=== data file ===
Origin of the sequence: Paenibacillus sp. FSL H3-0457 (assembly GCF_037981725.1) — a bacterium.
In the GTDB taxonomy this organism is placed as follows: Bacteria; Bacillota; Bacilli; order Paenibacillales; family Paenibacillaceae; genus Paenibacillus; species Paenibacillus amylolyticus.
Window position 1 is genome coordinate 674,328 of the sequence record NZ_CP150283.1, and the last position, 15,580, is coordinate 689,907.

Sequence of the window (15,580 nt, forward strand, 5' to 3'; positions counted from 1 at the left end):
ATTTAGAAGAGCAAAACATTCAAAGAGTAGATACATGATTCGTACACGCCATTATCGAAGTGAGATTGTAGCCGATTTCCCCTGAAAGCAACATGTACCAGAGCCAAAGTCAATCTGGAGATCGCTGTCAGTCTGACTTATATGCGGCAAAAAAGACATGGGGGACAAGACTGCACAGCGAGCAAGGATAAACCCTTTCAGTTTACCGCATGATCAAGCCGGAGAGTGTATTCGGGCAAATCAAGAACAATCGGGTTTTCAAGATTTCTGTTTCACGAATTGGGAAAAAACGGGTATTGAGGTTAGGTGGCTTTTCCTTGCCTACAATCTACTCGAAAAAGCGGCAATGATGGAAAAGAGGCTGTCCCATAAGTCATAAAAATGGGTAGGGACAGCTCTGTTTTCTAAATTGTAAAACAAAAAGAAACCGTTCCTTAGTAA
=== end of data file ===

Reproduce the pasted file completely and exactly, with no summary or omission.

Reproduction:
Origin of the sequence: Paenibacillus sp. FSL H3-0457 (assembly GCF_037981725.1) — a bacterium.
In the GTDB taxonomy this organism is placed as follows: Bacteria; Bacillota; Bacilli; order Paenibacillales; family Paenibacillaceae; genus Paenibacillus; species Paenibacillus amylolyticus.
Window position 1 is genome coordinate 674,328 of the sequence record NZ_CP150283.1, and the last position, 15,580, is coordinate 689,907.

Sequence of the window (15,580 nt, forward strand, 5' to 3'; positions counted from 1 at the left end):
ATTTAGAAGAGCAAAACATTCAAAGAGTAGATACATGATTCGTACACGCCATTATCGAAGTGAGATTGTAGCCGATTTCCCCTGAAAGCAACATGTACCAGAGCCAAAGTCAATCTGGAGATCGCTGTCAGTCTGACTTATATGCGGCAAAAAAGACATGGGGGACAAGACTGCACAGCGAGCAAGGATAAACCCTTTCAGTTTACCGCATGATCAAGCCGGAGAGTGTATTCGGGCAAATCAAGAACAATCGGGTTTTCAAGATTTCTGTTTCACGAATTGGGAAAAAACGGGTATTGAGGTTAGGTGGCTTTTCCTTGCCTACAATCTACTCGAAAAAGCGGCAATGATGGAAAAGAGGCTGTCCCATAAGTCATAAAAATGGGTAGGGACAGCTCTGTTTTCTAAATTGTAAAACAAAAAGAAACCGTTCCTTAGTAA